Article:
Obama’s Environmental Protection Agency (EPA) is set to strike the greatest blow to private property rights the modern era has seen, through a proposed rule that will radically expand the EPA jurisdiction by placing virtually all land and water under the heavy regulatory hand of the federal government.
For years, the EPA’s regulatory jurisdiction has been limited to the “navigable waters” of the United States, a term that has always been understood to include only large bodies of water capable of serving as pathways for interstate commerce. Regulation of all other waters was, rightly, left to the states.
The Hill reported that the government unhappy with the limited scope of the jurisdiction given to it by Congress, the EPA and Army Corps of Engineers have simply redefined the meaning of “navigable waters” in an extraordinary way, to include virtually every body of water in the nation right down to the smallest of streams, farm ponds and ditches.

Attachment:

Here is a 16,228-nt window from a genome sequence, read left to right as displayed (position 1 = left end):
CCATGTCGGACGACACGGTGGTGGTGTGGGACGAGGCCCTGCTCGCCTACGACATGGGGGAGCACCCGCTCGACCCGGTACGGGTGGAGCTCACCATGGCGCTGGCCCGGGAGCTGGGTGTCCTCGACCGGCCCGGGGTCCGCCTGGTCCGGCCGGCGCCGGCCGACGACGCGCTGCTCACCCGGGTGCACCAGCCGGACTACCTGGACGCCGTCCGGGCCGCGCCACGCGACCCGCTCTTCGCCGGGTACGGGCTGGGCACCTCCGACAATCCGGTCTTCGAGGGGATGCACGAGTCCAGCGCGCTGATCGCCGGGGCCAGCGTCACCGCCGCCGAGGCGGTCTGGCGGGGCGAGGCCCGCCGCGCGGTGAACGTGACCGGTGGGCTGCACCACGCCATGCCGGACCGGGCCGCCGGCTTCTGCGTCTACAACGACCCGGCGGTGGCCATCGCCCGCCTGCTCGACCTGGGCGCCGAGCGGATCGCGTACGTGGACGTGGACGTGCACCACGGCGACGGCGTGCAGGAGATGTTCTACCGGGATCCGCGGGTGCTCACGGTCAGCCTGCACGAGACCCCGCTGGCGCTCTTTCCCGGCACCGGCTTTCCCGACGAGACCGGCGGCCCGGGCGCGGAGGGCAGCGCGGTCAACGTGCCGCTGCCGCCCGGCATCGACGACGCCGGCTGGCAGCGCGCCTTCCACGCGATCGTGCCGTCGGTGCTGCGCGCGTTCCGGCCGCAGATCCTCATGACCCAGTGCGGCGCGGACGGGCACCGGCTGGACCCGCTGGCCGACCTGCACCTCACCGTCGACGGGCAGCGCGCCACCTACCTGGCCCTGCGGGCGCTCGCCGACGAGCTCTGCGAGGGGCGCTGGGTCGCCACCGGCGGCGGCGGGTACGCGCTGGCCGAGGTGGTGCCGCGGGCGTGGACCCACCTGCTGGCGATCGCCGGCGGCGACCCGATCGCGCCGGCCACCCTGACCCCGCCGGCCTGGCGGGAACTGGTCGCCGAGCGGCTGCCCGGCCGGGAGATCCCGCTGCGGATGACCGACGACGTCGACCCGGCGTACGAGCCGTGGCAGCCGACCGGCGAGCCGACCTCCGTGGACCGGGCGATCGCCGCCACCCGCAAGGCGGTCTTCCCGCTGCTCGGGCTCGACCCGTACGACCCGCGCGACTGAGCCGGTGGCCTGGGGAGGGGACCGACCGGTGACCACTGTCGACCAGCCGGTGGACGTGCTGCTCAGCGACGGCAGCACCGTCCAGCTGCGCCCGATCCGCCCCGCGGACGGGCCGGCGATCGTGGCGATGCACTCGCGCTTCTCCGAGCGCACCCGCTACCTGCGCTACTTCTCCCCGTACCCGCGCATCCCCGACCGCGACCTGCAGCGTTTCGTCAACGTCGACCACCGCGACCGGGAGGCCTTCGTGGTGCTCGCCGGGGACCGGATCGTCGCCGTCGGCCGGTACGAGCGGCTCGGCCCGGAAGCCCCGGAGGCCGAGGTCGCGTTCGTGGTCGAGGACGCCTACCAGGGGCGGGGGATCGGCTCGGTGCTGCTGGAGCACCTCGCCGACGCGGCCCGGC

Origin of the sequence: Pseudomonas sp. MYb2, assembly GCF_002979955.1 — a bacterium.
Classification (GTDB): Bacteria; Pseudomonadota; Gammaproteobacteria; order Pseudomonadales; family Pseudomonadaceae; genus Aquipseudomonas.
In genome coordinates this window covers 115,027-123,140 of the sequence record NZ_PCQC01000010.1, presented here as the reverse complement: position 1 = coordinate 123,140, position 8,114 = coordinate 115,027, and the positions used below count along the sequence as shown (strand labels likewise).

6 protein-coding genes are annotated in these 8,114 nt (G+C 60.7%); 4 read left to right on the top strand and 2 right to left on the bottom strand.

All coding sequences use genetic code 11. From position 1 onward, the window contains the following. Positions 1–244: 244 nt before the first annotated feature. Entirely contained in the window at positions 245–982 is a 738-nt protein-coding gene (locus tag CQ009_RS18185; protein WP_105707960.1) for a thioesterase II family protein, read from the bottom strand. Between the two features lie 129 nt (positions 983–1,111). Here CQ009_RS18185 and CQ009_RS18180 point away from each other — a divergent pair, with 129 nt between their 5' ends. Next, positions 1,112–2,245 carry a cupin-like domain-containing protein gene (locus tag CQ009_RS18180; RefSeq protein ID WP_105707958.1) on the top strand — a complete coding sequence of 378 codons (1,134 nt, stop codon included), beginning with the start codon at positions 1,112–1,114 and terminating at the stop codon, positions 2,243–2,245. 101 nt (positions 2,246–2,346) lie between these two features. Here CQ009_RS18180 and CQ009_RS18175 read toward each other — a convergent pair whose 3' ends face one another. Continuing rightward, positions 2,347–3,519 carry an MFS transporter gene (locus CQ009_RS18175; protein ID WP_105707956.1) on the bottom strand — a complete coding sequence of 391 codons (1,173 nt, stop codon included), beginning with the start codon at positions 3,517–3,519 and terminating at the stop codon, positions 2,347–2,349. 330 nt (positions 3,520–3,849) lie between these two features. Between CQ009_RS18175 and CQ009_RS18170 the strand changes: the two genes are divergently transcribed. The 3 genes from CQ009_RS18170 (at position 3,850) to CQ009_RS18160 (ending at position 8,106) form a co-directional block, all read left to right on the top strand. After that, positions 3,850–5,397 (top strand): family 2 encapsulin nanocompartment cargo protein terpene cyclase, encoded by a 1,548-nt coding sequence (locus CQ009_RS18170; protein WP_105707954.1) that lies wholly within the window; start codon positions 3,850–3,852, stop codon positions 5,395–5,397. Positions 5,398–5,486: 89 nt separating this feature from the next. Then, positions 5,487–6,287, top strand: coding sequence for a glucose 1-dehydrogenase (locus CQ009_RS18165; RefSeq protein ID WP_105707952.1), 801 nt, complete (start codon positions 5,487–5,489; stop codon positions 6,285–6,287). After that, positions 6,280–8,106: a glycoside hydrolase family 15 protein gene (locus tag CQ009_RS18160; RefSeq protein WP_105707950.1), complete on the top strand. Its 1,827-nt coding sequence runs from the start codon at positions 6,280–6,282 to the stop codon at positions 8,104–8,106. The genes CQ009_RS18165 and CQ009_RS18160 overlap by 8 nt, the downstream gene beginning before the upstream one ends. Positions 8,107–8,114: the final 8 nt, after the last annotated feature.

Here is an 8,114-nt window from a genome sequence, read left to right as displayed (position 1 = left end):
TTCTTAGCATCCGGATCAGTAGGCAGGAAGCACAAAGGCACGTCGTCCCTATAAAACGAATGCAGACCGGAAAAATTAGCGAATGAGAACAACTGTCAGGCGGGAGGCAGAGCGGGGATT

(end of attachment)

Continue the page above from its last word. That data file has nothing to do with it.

The result of this startling grab is that virtually every property owner in the nation will now be subject to the unpredictable, unsound and often Byzantine regulatory regimes of the EPA. Worse yet, the states are cut out of the loop altogether, leaving landowners to lobby distant federal bureaucrats when the system wrongs them — and wrong them it will.
Simply put, the proposed rule is breathtaking in its overreach, and flatly contrary to the will of Congress, which, with the passing of the Clean Water Act, decided that the states should plan the development and use of local land and water resources.